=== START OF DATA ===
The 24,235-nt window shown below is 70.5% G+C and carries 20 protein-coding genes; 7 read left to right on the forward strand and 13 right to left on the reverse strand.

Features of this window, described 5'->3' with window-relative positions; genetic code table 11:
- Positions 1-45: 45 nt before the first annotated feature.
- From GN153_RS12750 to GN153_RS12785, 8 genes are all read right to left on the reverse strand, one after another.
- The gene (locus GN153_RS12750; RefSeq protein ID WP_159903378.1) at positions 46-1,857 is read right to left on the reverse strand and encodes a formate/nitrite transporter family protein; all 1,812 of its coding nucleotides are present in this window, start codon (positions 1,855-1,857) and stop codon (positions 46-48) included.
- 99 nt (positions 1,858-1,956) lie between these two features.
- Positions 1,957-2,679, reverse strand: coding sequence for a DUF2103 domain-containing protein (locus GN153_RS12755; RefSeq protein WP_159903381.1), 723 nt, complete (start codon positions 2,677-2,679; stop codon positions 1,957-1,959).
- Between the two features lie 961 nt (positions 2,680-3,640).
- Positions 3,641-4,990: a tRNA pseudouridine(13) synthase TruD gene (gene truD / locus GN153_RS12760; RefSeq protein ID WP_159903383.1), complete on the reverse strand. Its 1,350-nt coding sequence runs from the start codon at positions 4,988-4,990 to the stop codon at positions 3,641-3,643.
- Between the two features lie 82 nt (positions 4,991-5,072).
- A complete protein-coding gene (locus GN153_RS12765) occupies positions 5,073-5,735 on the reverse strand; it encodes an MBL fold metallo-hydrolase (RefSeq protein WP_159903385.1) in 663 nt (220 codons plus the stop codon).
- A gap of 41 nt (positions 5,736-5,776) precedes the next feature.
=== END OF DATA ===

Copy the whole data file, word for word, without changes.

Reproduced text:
The 24,235-nt window shown below is 70.5% G+C and carries 20 protein-coding genes; 7 read left to right on the forward strand and 13 right to left on the reverse strand.

Features of this window, described 5'->3' with window-relative positions; genetic code table 11:
- Positions 1-45: 45 nt before the first annotated feature.
- From GN153_RS12750 to GN153_RS12785, 8 genes are all read right to left on the reverse strand, one after another.
- The gene (locus GN153_RS12750; RefSeq protein ID WP_159903378.1) at positions 46-1,857 is read right to left on the reverse strand and encodes a formate/nitrite transporter family protein; all 1,812 of its coding nucleotides are present in this window, start codon (positions 1,855-1,857) and stop codon (positions 46-48) included.
- 99 nt (positions 1,858-1,956) lie between these two features.
- Positions 1,957-2,679, reverse strand: coding sequence for a DUF2103 domain-containing protein (locus GN153_RS12755; RefSeq protein WP_159903381.1), 723 nt, complete (start codon positions 2,677-2,679; stop codon positions 1,957-1,959).
- Between the two features lie 961 nt (positions 2,680-3,640).
- Positions 3,641-4,990: a tRNA pseudouridine(13) synthase TruD gene (gene truD / locus GN153_RS12760; RefSeq protein ID WP_159903383.1), complete on the reverse strand. Its 1,350-nt coding sequence runs from the start codon at positions 4,988-4,990 to the stop codon at positions 3,641-3,643.
- Between the two features lie 82 nt (positions 4,991-5,072).
- A complete protein-coding gene (locus GN153_RS12765) occupies positions 5,073-5,735 on the reverse strand; it encodes an MBL fold metallo-hydrolase (RefSeq protein WP_159903385.1) in 663 nt (220 codons plus the stop codon).
- A gap of 41 nt (positions 5,736-5,776) precedes the next feature.